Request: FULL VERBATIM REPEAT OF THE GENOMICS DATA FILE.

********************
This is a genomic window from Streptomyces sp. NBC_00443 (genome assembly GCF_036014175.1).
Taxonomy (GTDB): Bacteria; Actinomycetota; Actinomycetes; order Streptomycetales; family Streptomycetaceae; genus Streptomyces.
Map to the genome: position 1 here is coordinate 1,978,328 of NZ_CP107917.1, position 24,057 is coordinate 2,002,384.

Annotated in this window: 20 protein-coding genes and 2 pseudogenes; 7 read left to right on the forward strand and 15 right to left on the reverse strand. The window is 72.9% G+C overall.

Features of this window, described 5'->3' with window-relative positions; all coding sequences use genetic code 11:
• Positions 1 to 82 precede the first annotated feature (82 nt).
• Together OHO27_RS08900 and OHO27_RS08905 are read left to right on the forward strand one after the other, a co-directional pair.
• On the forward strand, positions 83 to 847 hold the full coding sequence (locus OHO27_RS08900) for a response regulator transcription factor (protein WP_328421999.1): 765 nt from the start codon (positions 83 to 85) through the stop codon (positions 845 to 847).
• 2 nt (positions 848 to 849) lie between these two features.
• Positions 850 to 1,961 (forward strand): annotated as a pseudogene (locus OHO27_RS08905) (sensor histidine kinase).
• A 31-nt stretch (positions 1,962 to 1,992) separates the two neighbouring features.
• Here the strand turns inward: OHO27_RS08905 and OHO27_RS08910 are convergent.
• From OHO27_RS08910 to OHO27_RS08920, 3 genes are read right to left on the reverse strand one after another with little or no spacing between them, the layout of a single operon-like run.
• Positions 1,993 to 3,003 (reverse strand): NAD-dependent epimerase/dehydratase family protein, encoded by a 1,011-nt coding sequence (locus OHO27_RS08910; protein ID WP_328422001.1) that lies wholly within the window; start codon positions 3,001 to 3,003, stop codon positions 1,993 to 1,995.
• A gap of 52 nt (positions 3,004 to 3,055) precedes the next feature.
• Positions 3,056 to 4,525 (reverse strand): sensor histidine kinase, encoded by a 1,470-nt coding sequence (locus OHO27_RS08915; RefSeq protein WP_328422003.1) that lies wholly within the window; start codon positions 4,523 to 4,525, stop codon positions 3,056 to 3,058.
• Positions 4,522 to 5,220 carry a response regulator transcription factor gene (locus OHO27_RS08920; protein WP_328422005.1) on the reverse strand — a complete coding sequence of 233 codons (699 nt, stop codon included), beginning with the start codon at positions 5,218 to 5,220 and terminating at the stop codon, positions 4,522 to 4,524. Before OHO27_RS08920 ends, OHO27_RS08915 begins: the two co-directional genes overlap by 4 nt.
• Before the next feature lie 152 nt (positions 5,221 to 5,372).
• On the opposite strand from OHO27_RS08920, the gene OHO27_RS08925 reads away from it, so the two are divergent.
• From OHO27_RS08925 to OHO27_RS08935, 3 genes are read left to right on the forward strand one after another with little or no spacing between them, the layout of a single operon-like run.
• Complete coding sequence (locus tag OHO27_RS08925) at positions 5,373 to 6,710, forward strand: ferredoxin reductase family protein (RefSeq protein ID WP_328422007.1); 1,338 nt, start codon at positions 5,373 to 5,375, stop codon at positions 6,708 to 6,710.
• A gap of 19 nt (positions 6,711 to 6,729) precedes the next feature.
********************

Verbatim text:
This is a genomic window from Streptomyces sp. NBC_00443 (genome assembly GCF_036014175.1).
Taxonomy (GTDB): Bacteria; Actinomycetota; Actinomycetes; order Streptomycetales; family Streptomycetaceae; genus Streptomyces.
Map to the genome: position 1 here is coordinate 1,978,328 of NZ_CP107917.1, position 24,057 is coordinate 2,002,384.

Annotated in this window: 20 protein-coding genes and 2 pseudogenes; 7 read left to right on the forward strand and 15 right to left on the reverse strand. The window is 72.9% G+C overall.

Features of this window, described 5'->3' with window-relative positions; all coding sequences use genetic code 11:
• Positions 1 to 82 precede the first annotated feature (82 nt).
• Together OHO27_RS08900 and OHO27_RS08905 are read left to right on the forward strand one after the other, a co-directional pair.
• On the forward strand, positions 83 to 847 hold the full coding sequence (locus OHO27_RS08900) for a response regulator transcription factor (protein WP_328421999.1): 765 nt from the start codon (positions 83 to 85) through the stop codon (positions 845 to 847).
• 2 nt (positions 848 to 849) lie between these two features.
• Positions 850 to 1,961 (forward strand): annotated as a pseudogene (locus OHO27_RS08905) (sensor histidine kinase).
• A 31-nt stretch (positions 1,962 to 1,992) separates the two neighbouring features.
• Here the strand turns inward: OHO27_RS08905 and OHO27_RS08910 are convergent.
• From OHO27_RS08910 to OHO27_RS08920, 3 genes are read right to left on the reverse strand one after another with little or no spacing between them, the layout of a single operon-like run.
• Positions 1,993 to 3,003 (reverse strand): NAD-dependent epimerase/dehydratase family protein, encoded by a 1,011-nt coding sequence (locus OHO27_RS08910; protein ID WP_328422001.1) that lies wholly within the window; start codon positions 3,001 to 3,003, stop codon positions 1,993 to 1,995.
• A gap of 52 nt (positions 3,004 to 3,055) precedes the next feature.
• Positions 3,056 to 4,525 (reverse strand): sensor histidine kinase, encoded by a 1,470-nt coding sequence (locus OHO27_RS08915; RefSeq protein WP_328422003.1) that lies wholly within the window; start codon positions 4,523 to 4,525, stop codon positions 3,056 to 3,058.
• Positions 4,522 to 5,220 carry a response regulator transcription factor gene (locus OHO27_RS08920; protein WP_328422005.1) on the reverse strand — a complete coding sequence of 233 codons (699 nt, stop codon included), beginning with the start codon at positions 5,218 to 5,220 and terminating at the stop codon, positions 4,522 to 4,524. Before OHO27_RS08920 ends, OHO27_RS08915 begins: the two co-directional genes overlap by 4 nt.
• Before the next feature lie 152 nt (positions 5,221 to 5,372).
• On the opposite strand from OHO27_RS08920, the gene OHO27_RS08925 reads away from it, so the two are divergent.
• From OHO27_RS08925 to OHO27_RS08935, 3 genes are read left to right on the forward strand one after another with little or no spacing between them, the layout of a single operon-like run.
• Complete coding sequence (locus tag OHO27_RS08925) at positions 5,373 to 6,710, forward strand: ferredoxin reductase family protein (RefSeq protein ID WP_328422007.1); 1,338 nt, start codon at positions 5,373 to 5,375, stop codon at positions 6,708 to 6,710.
• A gap of 19 nt (positions 6,711 to 6,729) precedes the next feature.